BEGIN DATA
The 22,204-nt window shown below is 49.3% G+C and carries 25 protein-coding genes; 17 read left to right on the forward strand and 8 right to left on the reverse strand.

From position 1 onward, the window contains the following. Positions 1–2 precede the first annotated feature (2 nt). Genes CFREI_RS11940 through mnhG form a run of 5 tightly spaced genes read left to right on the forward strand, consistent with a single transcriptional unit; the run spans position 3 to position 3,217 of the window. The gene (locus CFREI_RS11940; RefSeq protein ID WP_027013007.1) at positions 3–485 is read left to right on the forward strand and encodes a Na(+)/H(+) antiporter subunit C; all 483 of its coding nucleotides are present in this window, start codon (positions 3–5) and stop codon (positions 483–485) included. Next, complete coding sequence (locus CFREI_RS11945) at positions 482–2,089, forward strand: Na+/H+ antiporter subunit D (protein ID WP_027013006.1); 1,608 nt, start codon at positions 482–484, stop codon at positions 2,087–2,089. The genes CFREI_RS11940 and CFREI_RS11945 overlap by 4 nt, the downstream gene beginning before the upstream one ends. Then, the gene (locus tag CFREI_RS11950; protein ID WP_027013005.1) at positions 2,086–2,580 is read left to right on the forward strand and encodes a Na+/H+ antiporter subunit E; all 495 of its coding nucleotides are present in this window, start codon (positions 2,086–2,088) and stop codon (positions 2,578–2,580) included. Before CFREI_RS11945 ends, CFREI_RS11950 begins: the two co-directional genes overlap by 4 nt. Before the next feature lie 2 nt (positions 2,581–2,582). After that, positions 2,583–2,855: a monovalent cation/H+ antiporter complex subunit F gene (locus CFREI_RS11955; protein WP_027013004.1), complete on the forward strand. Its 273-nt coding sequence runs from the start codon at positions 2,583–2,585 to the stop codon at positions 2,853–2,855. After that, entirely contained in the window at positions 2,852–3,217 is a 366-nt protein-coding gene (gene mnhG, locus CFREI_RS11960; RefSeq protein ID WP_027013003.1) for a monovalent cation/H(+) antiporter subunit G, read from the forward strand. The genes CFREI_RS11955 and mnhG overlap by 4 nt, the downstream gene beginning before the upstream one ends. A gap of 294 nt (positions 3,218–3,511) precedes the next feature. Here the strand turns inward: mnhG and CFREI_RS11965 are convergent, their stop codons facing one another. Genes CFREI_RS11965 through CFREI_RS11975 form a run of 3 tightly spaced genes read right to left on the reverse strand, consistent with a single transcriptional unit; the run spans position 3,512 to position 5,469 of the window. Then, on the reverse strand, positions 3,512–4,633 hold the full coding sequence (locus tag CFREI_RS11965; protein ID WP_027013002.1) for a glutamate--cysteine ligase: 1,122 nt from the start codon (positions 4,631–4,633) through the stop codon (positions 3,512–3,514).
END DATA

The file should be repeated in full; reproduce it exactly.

The 22,204-nt window shown below is 49.3% G+C and carries 25 protein-coding genes; 17 read left to right on the forward strand and 8 right to left on the reverse strand.

From position 1 onward, the window contains the following. Positions 1–2 precede the first annotated feature (2 nt). Genes CFREI_RS11940 through mnhG form a run of 5 tightly spaced genes read left to right on the forward strand, consistent with a single transcriptional unit; the run spans position 3 to position 3,217 of the window. The gene (locus CFREI_RS11940; RefSeq protein ID WP_027013007.1) at positions 3–485 is read left to right on the forward strand and encodes a Na(+)/H(+) antiporter subunit C; all 483 of its coding nucleotides are present in this window, start codon (positions 3–5) and stop codon (positions 483–485) included. Next, complete coding sequence (locus CFREI_RS11945) at positions 482–2,089, forward strand: Na+/H+ antiporter subunit D (protein ID WP_027013006.1); 1,608 nt, start codon at positions 482–484, stop codon at positions 2,087–2,089. The genes CFREI_RS11940 and CFREI_RS11945 overlap by 4 nt, the downstream gene beginning before the upstream one ends. Then, the gene (locus tag CFREI_RS11950; protein ID WP_027013005.1) at positions 2,086–2,580 is read left to right on the forward strand and encodes a Na+/H+ antiporter subunit E; all 495 of its coding nucleotides are present in this window, start codon (positions 2,086–2,088) and stop codon (positions 2,578–2,580) included. Before CFREI_RS11945 ends, CFREI_RS11950 begins: the two co-directional genes overlap by 4 nt. Before the next feature lie 2 nt (positions 2,581–2,582). After that, positions 2,583–2,855: a monovalent cation/H+ antiporter complex subunit F gene (locus CFREI_RS11955; protein WP_027013004.1), complete on the forward strand. Its 273-nt coding sequence runs from the start codon at positions 2,583–2,585 to the stop codon at positions 2,853–2,855. After that, entirely contained in the window at positions 2,852–3,217 is a 366-nt protein-coding gene (gene mnhG, locus CFREI_RS11960; RefSeq protein ID WP_027013003.1) for a monovalent cation/H(+) antiporter subunit G, read from the forward strand. The genes CFREI_RS11955 and mnhG overlap by 4 nt, the downstream gene beginning before the upstream one ends. A gap of 294 nt (positions 3,218–3,511) precedes the next feature. Here the strand turns inward: mnhG and CFREI_RS11965 are convergent, their stop codons facing one another. Genes CFREI_RS11965 through CFREI_RS11975 form a run of 3 tightly spaced genes read right to left on the reverse strand, consistent with a single transcriptional unit; the run spans position 3,512 to position 5,469 of the window. Then, on the reverse strand, positions 3,512–4,633 hold the full coding sequence (locus tag CFREI_RS11965; protein ID WP_027013002.1) for a glutamate--cysteine ligase: 1,122 nt from the start codon (positions 4,631–4,633) through the stop codon (positions 3,512–3,514).